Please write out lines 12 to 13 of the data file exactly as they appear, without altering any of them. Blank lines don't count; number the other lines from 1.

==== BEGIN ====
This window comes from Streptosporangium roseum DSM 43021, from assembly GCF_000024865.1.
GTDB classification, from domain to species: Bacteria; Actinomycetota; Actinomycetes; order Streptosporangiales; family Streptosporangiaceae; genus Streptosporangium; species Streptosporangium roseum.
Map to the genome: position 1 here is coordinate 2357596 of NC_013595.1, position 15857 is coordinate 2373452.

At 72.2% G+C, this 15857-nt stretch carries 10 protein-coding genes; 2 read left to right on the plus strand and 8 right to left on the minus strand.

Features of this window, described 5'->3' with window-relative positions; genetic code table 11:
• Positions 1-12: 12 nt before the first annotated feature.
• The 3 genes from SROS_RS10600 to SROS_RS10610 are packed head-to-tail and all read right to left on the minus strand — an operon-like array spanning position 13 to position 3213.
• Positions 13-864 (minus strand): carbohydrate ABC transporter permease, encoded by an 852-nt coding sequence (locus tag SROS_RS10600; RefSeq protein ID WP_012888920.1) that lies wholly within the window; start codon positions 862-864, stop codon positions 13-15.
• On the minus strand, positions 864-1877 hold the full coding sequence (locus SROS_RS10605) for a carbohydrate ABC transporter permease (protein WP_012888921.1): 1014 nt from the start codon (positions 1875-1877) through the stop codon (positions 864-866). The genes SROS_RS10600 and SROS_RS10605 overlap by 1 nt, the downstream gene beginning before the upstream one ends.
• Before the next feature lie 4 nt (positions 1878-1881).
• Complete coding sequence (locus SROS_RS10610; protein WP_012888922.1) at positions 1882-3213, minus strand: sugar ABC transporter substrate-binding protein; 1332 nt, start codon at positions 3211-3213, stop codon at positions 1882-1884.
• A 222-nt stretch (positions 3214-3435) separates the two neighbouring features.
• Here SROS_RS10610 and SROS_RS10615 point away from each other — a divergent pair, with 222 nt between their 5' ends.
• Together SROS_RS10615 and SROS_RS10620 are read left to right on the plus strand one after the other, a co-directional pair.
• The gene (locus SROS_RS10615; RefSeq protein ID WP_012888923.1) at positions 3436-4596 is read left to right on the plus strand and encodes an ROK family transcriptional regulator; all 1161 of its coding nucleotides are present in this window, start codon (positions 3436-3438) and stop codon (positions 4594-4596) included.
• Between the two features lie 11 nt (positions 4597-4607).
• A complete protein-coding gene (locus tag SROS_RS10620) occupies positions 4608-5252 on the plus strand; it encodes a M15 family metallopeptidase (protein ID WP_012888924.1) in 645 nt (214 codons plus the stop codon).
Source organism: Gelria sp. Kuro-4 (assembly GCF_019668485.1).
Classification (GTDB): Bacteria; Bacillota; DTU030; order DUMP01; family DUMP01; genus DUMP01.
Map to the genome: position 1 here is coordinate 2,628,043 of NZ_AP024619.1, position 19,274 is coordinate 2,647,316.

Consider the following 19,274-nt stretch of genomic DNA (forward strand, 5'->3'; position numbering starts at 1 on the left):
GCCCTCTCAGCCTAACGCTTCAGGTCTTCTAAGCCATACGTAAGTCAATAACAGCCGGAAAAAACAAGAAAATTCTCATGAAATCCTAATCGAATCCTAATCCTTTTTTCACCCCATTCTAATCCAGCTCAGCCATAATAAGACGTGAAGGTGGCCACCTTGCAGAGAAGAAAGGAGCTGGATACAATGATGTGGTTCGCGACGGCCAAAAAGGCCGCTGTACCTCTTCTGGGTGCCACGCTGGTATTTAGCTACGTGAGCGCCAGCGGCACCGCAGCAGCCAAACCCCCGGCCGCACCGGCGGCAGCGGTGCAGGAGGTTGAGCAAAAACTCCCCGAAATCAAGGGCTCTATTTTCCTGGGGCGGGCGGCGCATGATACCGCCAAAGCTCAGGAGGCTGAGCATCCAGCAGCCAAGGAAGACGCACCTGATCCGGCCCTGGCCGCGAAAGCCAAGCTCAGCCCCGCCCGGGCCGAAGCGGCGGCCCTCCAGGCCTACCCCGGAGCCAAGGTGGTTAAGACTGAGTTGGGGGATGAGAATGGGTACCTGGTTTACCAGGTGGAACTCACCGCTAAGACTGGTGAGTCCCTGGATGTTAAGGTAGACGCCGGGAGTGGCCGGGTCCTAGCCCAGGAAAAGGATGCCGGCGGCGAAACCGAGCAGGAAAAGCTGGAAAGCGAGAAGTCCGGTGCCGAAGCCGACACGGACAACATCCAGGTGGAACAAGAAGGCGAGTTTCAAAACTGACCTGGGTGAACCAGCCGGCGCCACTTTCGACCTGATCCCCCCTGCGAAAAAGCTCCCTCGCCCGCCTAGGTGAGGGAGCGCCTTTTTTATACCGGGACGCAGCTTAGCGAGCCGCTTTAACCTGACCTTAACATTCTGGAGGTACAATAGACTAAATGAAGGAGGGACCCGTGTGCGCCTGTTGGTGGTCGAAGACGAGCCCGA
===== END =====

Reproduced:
• A 222-nt stretch (positions 3214-3435) separates the two neighbouring features.
• Here SROS_RS10610 and SROS_RS10615 point away from each other — a divergent pair, with 222 nt between their 5' ends.